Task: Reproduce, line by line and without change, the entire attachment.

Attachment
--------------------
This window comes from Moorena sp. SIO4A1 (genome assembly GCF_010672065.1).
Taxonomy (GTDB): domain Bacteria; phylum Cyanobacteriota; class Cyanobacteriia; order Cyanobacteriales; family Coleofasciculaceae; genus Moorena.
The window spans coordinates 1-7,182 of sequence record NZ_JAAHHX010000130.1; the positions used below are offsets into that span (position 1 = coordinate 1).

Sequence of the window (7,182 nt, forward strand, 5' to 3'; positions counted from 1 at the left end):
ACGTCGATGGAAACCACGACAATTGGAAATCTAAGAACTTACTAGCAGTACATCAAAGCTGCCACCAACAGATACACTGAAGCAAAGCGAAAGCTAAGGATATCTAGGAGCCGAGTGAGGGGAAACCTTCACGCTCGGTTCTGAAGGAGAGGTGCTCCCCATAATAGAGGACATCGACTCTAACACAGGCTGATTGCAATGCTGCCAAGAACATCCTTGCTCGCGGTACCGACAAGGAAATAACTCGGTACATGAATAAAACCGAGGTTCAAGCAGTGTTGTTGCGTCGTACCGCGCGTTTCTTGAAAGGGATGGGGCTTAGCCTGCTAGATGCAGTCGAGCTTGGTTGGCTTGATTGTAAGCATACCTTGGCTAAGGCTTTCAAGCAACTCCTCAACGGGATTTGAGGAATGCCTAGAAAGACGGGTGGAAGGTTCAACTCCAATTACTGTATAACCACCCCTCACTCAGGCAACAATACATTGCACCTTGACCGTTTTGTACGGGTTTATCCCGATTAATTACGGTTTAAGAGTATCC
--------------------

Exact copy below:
This window comes from Moorena sp. SIO4A1 (genome assembly GCF_010672065.1).
Taxonomy (GTDB): domain Bacteria; phylum Cyanobacteriota; class Cyanobacteriia; order Cyanobacteriales; family Coleofasciculaceae; genus Moorena.
The window spans coordinates 1-7,182 of sequence record NZ_JAAHHX010000130.1; the positions used below are offsets into that span (position 1 = coordinate 1).

Sequence of the window (7,182 nt, forward strand, 5' to 3'; positions counted from 1 at the left end):
ACGTCGATGGAAACCACGACAATTGGAAATCTAAGAACTTACTAGCAGTACATCAAAGCTGCCACCAACAGATACACTGAAGCAAAGCGAAAGCTAAGGATATCTAGGAGCCGAGTGAGGGGAAACCTTCACGCTCGGTTCTGAAGGAGAGGTGCTCCCCATAATAGAGGACATCGACTCTAACACAGGCTGATTGCAATGCTGCCAAGAACATCCTTGCTCGCGGTACCGACAAGGAAATAACTCGGTACATGAATAAAACCGAGGTTCAAGCAGTGTTGTTGCGTCGTACCGCGCGTTTCTTGAAAGGGATGGGGCTTAGCCTGCTAGATGCAGTCGAGCTTGGTTGGCTTGATTGTAAGCATACCTTGGCTAAGGCTTTCAAGCAACTCCTCAACGGGATTTGAGGAATGCCTAGAAAGACGGGTGGAAGGTTCAACTCCAATTACTGTATAACCACCCCTCACTCAGGCAACAATACATTGCACCTTGACCGTTTTGTACGGGTTTATCCCGATTAATTACGGTTTAAGAGTATCC